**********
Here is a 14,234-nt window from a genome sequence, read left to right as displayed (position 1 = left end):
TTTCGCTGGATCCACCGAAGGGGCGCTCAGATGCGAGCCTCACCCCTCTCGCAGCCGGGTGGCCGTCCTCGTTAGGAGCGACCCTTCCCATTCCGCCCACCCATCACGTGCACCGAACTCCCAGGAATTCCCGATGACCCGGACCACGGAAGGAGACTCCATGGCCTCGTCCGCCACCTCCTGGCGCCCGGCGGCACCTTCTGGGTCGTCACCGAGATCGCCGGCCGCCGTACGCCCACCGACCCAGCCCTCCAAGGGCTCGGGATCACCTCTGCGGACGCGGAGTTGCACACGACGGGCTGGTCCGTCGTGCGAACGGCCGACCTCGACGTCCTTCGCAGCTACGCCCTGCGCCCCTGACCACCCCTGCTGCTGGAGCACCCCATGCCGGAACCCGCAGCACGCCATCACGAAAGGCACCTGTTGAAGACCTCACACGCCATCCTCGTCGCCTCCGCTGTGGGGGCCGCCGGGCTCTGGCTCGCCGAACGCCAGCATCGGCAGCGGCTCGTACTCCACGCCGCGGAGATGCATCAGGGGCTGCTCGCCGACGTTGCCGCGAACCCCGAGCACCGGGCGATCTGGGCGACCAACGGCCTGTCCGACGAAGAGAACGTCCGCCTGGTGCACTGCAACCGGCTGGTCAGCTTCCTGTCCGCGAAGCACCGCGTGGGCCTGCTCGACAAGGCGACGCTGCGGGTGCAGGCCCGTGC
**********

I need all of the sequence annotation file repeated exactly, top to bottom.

Here is a 14,234-nt window from a genome sequence, read left to right as displayed (position 1 = left end):
TTTCGCTGGATCCACCGAAGGGGCGCTCAGATGCGAGCCTCACCCCTCTCGCAGCCGGGTGGCCGTCCTCGTTAGGAGCGACCCTTCCCATTCCGCCCACCCATCACGTGCACCGAACTCCCAGGAATTCCCGATGACCCGGACCACGGAAGGAGACTCCATGGCCTCGTCCGCCACCTCCTGGCGCCCGGCGGCACCTTCTGGGTCGTCACCGAGATCGCCGGCCGCCGTACGCCCACCGACCCAGCCCTCCAAGGGCTCGGGATCACCTCTGCGGACGCGGAGTTGCACACGACGGGCTGGTCCGTCGTGCGAACGGCCGACCTCGACGTCCTTCGCAGCTACGCCCTGCGCCCCTGACCACCCCTGCTGCTGGAGCACCCCATGCCGGAACCCGCAGCACGCCATCACGAAAGGCACCTGTTGAAGACCTCACACGCCATCCTCGTCGCCTCCGCTGTGGGGGCCGCCGGGCTCTGGCTCGCCGAACGCCAGCATCGGCAGCGGCTCGTACTCCACGCCGCGGAGATGCATCAGGGGCTGCTCGCCGACGTTGCCGCGAACCCCGAGCACCGGGCGATCTGGGCGACCAACGGCCTGTCCGACGAAGAGAACGTCCGCCTGGTGCACTGCAACCGGCTGGTCAGCTTCCTGTCCGCGAAGCACCGCGTGGGCCTGCTCGACAAGGCGACGCTGCGGGTGCAGGCCCGTGC